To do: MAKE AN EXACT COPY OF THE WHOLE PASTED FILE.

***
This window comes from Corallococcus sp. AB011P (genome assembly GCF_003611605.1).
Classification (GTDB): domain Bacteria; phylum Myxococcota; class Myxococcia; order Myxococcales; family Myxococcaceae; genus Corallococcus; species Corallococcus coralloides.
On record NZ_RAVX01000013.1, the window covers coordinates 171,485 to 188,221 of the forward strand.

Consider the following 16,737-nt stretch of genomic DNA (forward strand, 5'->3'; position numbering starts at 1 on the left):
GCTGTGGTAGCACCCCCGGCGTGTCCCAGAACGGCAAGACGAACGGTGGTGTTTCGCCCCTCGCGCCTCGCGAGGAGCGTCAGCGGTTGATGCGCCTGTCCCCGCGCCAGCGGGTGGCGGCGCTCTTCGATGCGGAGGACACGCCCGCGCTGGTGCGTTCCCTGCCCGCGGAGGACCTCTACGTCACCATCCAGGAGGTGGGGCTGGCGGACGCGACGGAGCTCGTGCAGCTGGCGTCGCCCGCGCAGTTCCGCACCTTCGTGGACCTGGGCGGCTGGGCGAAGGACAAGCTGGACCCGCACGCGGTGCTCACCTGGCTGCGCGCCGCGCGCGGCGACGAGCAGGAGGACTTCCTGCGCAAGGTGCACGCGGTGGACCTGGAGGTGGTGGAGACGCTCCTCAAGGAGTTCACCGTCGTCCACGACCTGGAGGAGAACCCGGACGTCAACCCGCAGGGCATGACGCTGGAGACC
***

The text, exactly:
This window comes from Corallococcus sp. AB011P (genome assembly GCF_003611605.1).
Classification (GTDB): domain Bacteria; phylum Myxococcota; class Myxococcia; order Myxococcales; family Myxococcaceae; genus Corallococcus; species Corallococcus coralloides.
On record NZ_RAVX01000013.1, the window covers coordinates 171,485 to 188,221 of the forward strand.

Consider the following 16,737-nt stretch of genomic DNA (forward strand, 5'->3'; position numbering starts at 1 on the left):
GCTGTGGTAGCACCCCCGGCGTGTCCCAGAACGGCAAGACGAACGGTGGTGTTTCGCCCCTCGCGCCTCGCGAGGAGCGTCAGCGGTTGATGCGCCTGTCCCCGCGCCAGCGGGTGGCGGCGCTCTTCGATGCGGAGGACACGCCCGCGCTGGTGCGTTCCCTGCCCGCGGAGGACCTCTACGTCACCATCCAGGAGGTGGGGCTGGCGGACGCGACGGAGCTCGTGCAGCTGGCGTCGCCCGCGCAGTTCCGCACCTTCGTGGACCTGGGCGGCTGGGCGAAGGACAAGCTGGACCCGCACGCGGTGCTCACCTGGCTGCGCGCCGCGCGCGGCGACGAGCAGGAGGACTTCCTGCGCAAGGTGCACGCGGTGGACCTGGAGGTGGTGGAGACGCTCCTCAAGGAGTTCACCGTCGTCCACGACCTGGAGGAGAACCCGGACGTCAACCCGCAGGGCATGACGCTGGAGACC